The ancient Scottish name McCarson was first used by the Strathclyde-Briton people of the Scottish/English Borderlands. The original bearer of the name lived in Dumfriesshire
, where the first mention of the Clan
was of Morris Carson who was appointed Bailiff of the Isle of Man
by King Alexander I of Scotland
about 1100 A.D. They held a family seat
Early Origins of the McCarson family
The surname McCarson was first found in Dumfriesshire
(Gaelic: Siorrachd Dhùn Phris), a Southern area, bordering on England
that today forms part of the Dumfries and Galloway
Council Area, where they are believed to be descended from the Irish Clan
MacCarrghama of the Hy Fiachra and arrived on the south west Scottish coast about the 9th century. The clan built the famous Sweetheart Abbey. Sir Robert de Acarson (or de Carsan), a cleric witnessed a charter of Holm Cultram in 1276 and it may be the same Robert de Carsan who rendered homage to Edward I
in 1296. CITATION[CLOSE]
Black, George F., The Surnames of Scotland Their Origin, Meaning and History. New York: New York Public Library, 1946. Print. (ISBN 0-87104-172-3)
Early History of the McCarson family
This web page shows only a small excerpt of our McCarson research.Another 95 words (7 lines of text) covering the years 1296, 1305, and 1374 are included under the topic Early McCarson History in all our PDF Extended History products and printed products wherever possible.
McCarson Spelling Variations
Spelling and translation were hardly exact sciences in Medieval Scotland
. Sound, rather than any set of rules, was the basis for spellings, so one name was often spelled different ways even within a single document. Spelling variations
are thus an extremely common occurrence in Medieval Scottish names. McCarson has been spelled Carson, Carsen and others.
Early Notables of the McCarson family (pre 1700)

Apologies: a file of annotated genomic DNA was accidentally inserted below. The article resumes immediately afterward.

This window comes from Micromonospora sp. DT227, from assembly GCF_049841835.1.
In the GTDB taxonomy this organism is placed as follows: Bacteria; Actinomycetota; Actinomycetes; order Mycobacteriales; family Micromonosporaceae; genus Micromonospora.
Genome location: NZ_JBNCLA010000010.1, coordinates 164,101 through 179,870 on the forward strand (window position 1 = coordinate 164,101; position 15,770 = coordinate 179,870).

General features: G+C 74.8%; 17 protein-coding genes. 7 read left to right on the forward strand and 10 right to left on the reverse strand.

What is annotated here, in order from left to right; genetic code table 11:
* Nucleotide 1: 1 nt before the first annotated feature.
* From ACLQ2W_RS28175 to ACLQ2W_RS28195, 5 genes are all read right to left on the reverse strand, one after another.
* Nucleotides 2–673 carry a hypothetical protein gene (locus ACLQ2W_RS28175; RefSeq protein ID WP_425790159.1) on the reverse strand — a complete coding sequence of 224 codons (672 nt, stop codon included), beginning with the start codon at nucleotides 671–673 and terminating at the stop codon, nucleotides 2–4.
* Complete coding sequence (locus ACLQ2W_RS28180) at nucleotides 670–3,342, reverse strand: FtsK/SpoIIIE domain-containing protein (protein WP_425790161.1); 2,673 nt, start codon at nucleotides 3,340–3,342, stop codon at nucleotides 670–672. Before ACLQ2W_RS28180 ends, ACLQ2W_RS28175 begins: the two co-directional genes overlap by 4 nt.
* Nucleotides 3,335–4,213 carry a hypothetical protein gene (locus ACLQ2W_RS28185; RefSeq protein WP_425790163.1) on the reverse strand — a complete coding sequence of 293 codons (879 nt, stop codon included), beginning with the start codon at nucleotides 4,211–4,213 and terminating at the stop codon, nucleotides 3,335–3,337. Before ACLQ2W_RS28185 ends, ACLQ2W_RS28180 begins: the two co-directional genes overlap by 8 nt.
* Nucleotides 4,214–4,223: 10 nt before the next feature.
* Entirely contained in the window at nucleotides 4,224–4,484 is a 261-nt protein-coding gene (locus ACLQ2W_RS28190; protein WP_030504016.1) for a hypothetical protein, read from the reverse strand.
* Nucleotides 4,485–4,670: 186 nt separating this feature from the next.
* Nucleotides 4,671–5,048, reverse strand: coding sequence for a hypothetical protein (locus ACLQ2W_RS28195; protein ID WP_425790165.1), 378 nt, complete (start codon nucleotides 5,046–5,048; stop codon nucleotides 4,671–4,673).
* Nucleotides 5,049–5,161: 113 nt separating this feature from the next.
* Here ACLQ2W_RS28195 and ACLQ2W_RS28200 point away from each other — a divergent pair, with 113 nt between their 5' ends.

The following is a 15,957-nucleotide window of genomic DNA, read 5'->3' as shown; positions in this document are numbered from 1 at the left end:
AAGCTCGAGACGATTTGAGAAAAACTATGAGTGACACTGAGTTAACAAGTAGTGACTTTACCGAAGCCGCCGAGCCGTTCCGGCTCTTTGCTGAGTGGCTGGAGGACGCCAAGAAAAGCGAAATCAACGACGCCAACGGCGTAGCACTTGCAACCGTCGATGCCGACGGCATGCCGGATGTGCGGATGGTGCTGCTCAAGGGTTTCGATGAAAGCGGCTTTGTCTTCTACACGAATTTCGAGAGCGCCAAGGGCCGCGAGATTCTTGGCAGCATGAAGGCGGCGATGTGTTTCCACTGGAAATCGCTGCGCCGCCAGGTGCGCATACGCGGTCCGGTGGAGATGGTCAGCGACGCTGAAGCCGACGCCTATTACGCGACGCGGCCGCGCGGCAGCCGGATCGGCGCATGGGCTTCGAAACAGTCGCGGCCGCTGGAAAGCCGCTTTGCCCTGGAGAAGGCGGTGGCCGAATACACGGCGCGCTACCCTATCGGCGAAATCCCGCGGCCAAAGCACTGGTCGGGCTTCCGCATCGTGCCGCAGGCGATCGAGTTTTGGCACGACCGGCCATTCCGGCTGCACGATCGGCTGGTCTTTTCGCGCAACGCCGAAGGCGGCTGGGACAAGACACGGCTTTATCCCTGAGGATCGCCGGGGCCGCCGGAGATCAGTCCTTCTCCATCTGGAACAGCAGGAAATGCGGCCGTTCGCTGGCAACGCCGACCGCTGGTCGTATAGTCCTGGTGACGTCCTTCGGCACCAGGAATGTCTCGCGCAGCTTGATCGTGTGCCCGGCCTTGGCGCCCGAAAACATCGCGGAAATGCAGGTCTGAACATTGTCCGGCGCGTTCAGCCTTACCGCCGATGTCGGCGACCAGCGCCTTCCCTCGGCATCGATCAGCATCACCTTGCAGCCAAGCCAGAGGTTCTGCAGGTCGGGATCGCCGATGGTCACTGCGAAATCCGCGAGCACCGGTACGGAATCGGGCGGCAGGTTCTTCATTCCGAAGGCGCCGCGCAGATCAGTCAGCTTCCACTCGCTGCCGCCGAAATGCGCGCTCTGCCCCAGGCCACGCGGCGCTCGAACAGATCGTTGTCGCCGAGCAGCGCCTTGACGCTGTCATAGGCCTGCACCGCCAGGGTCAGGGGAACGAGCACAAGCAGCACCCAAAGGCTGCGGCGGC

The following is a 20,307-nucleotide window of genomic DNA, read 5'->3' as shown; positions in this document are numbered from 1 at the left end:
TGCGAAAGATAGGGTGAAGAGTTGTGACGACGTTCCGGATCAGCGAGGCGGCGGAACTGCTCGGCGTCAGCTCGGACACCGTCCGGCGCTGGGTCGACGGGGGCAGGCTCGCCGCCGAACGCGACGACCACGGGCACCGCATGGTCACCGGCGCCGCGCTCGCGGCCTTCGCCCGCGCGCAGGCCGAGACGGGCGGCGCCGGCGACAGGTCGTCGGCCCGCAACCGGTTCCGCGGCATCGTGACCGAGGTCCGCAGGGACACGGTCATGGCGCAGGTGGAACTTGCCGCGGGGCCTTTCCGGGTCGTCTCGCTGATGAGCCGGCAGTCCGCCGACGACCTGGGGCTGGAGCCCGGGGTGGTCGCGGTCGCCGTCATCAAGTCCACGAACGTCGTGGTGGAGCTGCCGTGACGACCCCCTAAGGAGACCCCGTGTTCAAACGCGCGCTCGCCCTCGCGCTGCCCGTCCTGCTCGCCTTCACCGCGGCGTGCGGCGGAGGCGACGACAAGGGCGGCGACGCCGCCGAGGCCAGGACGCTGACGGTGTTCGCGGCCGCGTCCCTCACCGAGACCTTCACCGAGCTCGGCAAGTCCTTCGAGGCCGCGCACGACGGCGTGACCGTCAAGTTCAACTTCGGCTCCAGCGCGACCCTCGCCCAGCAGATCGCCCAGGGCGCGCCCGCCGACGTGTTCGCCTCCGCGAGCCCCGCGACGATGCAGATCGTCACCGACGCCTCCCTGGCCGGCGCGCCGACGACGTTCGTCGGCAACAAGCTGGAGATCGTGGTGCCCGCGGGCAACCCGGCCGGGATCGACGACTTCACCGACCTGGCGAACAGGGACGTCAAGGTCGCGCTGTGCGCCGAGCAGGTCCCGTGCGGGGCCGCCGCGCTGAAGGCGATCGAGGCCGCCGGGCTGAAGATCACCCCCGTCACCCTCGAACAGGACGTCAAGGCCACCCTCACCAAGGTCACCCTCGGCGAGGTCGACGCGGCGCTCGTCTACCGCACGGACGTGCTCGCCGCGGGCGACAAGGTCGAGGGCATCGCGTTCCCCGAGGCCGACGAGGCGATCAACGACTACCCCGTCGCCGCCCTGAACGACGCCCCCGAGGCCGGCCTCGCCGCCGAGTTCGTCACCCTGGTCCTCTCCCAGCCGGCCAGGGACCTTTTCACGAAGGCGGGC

More information is included under the topic Early McCarson Notables in all our PDF Extended History products
and printed products wherever possible.
Migration of the McCarson family to Ireland
Some of the McCarson family moved to Ireland
, but this topic is not covered in this excerpt.Another 60 words (4 lines of text) about their life in Ireland is included in all our PDF Extended History products and printed products wherever possible.
Migration of the McCarson family to the New World and Oceana
Such hard times forced many to leave their homeland in search of opportunity across the Atlantic. Many of these families settled along the east coast of North America in communities that would become the backbones of the young nations of the United States and Canada. The ancestors of many of these families have rediscovered their roots in the 20th century through the establishment of Clan
societies and other patriotic Scottish organizations. Among them:
McCarson Settlers in United States in the 19th Century
- Patrick McCarson, aged 26, who emigrated to the United States, in 1896
McCarson Settlers in United States in the 20th Century
- Joseph McCarson, aged 50, who emigrated to Philadelphia, Pennsylvania, in 1923
Contemporary Notables of the name McCarson (post 1700)
- Rae McCarson, American 22nd Daytime Emmy Award nominated animator, known for Batman: The Animated Series (1992), Batman: Mask of the Phantasm (1993) and Family Guy (1999)
- Erin McCarson, American actress, known for her work in Chasing Taste (2014), He's Way More Famous Than You (2013) and The Human War (2011)
- Kenneth E. McCarson Ph.D., Associate Professor University of Kansas
The McCarson Motto
The motto was originally a war cry or slogan. Mottoes first began to be shown with arms in the 14th and 15th centuries, but were not in general use until the 17th century. Thus the oldest coats of arms generally do not include a motto. Mottoes seldom form part of the grant of arms: Under most heraldic authorities, a motto is an optional component of the coat of arms, and can be added to or changed at will; many families have chosen not to display a motto.
Motto: Ne m'oubliez
Motto Translation: Don't forget me.
McCarson Family Crest Products
- ^ Black, George F., The Surnames of Scotland Their Origin, Meaning and History. New York: New York Public Library, 1946. Print. (ISBN 0-87104-172-3)